You might not think often about how your air conditioner works, but it requires refrigerant to keep your residence cold. This refrigerant is controlled by environmental laws, since it contains chemicals.

Subject to when your air conditioner was put in, it may need R-22, R-410A or R-32 refrigerant. We’ll discuss the differences and which air conditioner refrigerants are being phased out in Swanton, plus how these phaseouts impact you.

What’s R-22 and Why Is It No Longer Being Made?

If your air conditioner was put in before 2010, it probably contains Freon®. You can learn if your air conditioner uses it by reaching us at 419-548-5017. You can also inspect the name plate on your air conditioner condenser, which is found outside your home. This sticker will contain info on what type of refrigerant your AC needs.

Freon, which is also called R-22, contains chlorine. Scientists consider Freon to be damaging to the earth’s ozone layer and one that leads to global warming. The Environmental Protection Agency, which manages refrigerants in the United States, outlawed its manufacture and import in January 2020.

I Use an Air Conditioner with R-22. Do I Need to Get a New One?

It depends. If your air conditioning is running fine, you can continue to use it. With yearly air conditioner maintenance, you can expect your system to work around 15–20 years. However, the Department of Energy says that substituting a 10-year-old air conditioner could save you 20–40% on yearly cooling bills!

If you don’t get a new air conditioner, it can cause an issue if you have to have air conditioning repair down the road, specifically for refrigerant. Repairs might be more expensive, since only limited amounts of recycled and reclaimed R-22 is accessible.

With the end of R-22, a lot of new air conditioners now have Puron®. Also referred to as R-410A, this refrigerant was developed to keep the ozone layer in good shape. As it requires an incompatible pressure level, it isn’t compatible with air conditioners that rely on R-22 for cooling.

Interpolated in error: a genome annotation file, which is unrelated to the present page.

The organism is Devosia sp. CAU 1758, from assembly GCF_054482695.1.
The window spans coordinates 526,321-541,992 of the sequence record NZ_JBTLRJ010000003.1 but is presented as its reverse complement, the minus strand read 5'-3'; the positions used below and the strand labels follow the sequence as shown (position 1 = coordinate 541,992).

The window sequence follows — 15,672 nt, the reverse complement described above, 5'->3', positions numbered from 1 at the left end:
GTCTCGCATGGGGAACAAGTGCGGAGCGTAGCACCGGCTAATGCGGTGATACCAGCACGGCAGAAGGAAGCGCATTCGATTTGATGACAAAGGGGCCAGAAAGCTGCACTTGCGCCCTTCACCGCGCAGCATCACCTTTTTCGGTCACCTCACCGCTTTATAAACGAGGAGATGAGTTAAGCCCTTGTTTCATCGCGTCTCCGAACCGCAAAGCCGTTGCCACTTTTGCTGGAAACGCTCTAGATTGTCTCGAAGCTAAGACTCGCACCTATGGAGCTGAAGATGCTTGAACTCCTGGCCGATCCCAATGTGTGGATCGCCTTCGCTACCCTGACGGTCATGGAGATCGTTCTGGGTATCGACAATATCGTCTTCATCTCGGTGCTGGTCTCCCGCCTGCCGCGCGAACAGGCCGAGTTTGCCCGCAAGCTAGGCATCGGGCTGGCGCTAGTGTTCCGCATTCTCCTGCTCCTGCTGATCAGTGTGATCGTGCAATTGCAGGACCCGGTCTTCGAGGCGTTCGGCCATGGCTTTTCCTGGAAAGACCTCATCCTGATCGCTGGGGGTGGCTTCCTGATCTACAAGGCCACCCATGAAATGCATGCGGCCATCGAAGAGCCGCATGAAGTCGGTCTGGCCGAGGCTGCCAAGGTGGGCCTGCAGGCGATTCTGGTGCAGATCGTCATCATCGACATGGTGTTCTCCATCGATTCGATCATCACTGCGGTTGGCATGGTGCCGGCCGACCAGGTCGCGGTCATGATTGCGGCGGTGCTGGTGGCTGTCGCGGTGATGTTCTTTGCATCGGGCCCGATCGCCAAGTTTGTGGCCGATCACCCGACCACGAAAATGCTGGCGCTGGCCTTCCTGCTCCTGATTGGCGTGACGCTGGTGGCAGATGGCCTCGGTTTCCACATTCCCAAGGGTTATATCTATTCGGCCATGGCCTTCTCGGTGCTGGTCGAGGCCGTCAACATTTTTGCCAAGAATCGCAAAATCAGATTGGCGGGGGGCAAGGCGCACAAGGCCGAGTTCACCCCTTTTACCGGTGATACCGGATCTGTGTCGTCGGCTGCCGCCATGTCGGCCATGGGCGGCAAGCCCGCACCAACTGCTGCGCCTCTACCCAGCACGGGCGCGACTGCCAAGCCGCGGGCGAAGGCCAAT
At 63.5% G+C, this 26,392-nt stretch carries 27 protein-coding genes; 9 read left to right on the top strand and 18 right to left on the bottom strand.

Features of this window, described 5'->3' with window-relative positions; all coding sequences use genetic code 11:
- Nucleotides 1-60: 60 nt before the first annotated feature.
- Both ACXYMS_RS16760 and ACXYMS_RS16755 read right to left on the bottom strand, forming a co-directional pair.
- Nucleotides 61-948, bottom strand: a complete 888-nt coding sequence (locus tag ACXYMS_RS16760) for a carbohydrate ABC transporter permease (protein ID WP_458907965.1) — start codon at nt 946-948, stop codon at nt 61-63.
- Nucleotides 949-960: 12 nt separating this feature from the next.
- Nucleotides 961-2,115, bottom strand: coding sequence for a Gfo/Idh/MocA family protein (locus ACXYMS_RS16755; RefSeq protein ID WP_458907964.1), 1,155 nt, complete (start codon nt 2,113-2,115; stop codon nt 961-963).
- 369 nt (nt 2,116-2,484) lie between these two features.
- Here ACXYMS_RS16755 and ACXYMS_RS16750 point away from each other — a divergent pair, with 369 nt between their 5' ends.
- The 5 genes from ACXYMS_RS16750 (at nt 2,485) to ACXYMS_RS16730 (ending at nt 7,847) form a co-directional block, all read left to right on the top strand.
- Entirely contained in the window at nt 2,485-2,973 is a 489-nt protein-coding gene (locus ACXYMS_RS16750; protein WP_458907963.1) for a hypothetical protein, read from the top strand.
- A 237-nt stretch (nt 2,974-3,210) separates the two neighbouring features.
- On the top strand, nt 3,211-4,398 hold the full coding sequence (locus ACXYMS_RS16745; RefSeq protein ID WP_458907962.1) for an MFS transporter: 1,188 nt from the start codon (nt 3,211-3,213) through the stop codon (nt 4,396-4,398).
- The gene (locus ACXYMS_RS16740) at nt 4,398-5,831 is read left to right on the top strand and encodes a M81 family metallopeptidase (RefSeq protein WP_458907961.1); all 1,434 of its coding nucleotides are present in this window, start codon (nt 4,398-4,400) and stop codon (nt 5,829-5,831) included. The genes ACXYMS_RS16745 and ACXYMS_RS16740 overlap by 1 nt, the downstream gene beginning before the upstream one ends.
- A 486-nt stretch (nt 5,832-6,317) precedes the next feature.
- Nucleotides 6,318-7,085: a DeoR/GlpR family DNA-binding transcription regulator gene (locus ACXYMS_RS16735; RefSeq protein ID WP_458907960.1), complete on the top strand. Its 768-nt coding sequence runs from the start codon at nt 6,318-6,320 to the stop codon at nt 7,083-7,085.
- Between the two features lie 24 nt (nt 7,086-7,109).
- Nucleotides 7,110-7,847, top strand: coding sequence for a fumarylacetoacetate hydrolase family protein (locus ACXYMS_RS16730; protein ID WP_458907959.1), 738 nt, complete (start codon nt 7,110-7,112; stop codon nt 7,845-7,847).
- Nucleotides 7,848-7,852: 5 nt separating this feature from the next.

However, Puron still has the potential to contribute to global warming. As a consequence, it might also eventually be phased out. Although it hasn’t been mandated yet for residential air conditioners, it’s likely sometime this decade.

What Refrigerant Will Replace R-410A?

In preparation of the phaseout, some manufacturers have started using R-32 in new air conditioners. This refrigerant ranks low for global warming potential—about one-third less than R-410A. And it also lowers energy consumption by about 10%, according to the Intergovernmental Panel on Climate Change’s Fourth Assessment Report. That’s savings that might be passed on to you through your energy bills.

Northwest Services Can Help with All Your Air Conditioning Needs

In brief, the modifications to air conditioner refrigerant probably won’t concern you greatly until you require repairs. But as we discussed previously, refrigerant repairs might be more costly because of the low amounts on hand.

Aside from that, your air conditioner often breaks down at the worst time, often on the warmest day when we’re getting lots of other requests for AC repair.

If your air conditioner uses a discontinued refrigerant or is more than 15 years old, we recommend installing an up-to-date, energy-efficient air conditioner. This ensures a stress-free summer and might even reduce your cooling bills, especially if you choose an ENERGY STAR®-rated system. Plus, Northwest Services has many financing programs to make your new air conditioner work with your budget. Contact us at 419-548-5017 to start today with a free estimate.